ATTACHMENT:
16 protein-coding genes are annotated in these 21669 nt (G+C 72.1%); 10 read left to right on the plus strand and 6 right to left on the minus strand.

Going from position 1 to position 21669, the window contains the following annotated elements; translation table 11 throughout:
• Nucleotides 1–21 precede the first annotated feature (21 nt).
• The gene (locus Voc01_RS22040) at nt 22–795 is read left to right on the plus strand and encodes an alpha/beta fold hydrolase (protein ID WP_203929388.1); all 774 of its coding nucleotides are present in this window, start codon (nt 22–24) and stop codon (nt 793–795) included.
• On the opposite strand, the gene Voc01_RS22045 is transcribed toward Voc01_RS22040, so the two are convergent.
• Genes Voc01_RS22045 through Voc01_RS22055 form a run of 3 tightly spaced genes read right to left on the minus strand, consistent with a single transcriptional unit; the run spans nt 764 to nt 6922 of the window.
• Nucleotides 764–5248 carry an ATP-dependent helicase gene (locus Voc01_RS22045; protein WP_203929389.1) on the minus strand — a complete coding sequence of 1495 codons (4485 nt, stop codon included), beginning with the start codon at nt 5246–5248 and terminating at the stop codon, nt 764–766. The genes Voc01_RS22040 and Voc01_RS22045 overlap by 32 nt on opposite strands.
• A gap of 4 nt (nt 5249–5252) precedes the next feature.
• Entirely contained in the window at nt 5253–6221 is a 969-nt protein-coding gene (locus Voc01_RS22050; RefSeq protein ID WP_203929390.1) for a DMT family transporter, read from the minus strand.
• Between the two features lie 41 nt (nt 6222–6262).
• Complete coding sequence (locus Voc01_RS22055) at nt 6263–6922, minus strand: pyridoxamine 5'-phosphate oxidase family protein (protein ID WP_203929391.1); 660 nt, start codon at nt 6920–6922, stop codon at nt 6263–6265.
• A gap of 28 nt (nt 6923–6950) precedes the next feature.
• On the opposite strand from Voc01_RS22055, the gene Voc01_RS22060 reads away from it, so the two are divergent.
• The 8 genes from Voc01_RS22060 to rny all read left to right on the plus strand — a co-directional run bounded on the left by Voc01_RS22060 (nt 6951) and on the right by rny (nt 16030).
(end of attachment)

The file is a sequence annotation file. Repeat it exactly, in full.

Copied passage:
16 protein-coding genes are annotated in these 21669 nt (G+C 72.1%); 10 read left to right on the plus strand and 6 right to left on the minus strand.

Going from position 1 to position 21669, the window contains the following annotated elements; translation table 11 throughout:
• Nucleotides 1–21 precede the first annotated feature (21 nt).
• The gene (locus Voc01_RS22040) at nt 22–795 is read left to right on the plus strand and encodes an alpha/beta fold hydrolase (protein ID WP_203929388.1); all 774 of its coding nucleotides are present in this window, start codon (nt 22–24) and stop codon (nt 793–795) included.
• On the opposite strand, the gene Voc01_RS22045 is transcribed toward Voc01_RS22040, so the two are convergent.
• Genes Voc01_RS22045 through Voc01_RS22055 form a run of 3 tightly spaced genes read right to left on the minus strand, consistent with a single transcriptional unit; the run spans nt 764 to nt 6922 of the window.
• Nucleotides 764–5248 carry an ATP-dependent helicase gene (locus Voc01_RS22045; protein WP_203929389.1) on the minus strand — a complete coding sequence of 1495 codons (4485 nt, stop codon included), beginning with the start codon at nt 5246–5248 and terminating at the stop codon, nt 764–766. The genes Voc01_RS22040 and Voc01_RS22045 overlap by 32 nt on opposite strands.
• A gap of 4 nt (nt 5249–5252) precedes the next feature.
• Entirely contained in the window at nt 5253–6221 is a 969-nt protein-coding gene (locus Voc01_RS22050; RefSeq protein ID WP_203929390.1) for a DMT family transporter, read from the minus strand.
• Between the two features lie 41 nt (nt 6222–6262).
• Complete coding sequence (locus Voc01_RS22055) at nt 6263–6922, minus strand: pyridoxamine 5'-phosphate oxidase family protein (protein ID WP_203929391.1); 660 nt, start codon at nt 6920–6922, stop codon at nt 6263–6265.
• A gap of 28 nt (nt 6923–6950) precedes the next feature.
• On the opposite strand from Voc01_RS22055, the gene Voc01_RS22060 reads away from it, so the two are divergent.
• The 8 genes from Voc01_RS22060 to rny all read left to right on the plus strand — a co-directional run bounded on the left by Voc01_RS22060 (nt 6951) and on the right by rny (nt 16030).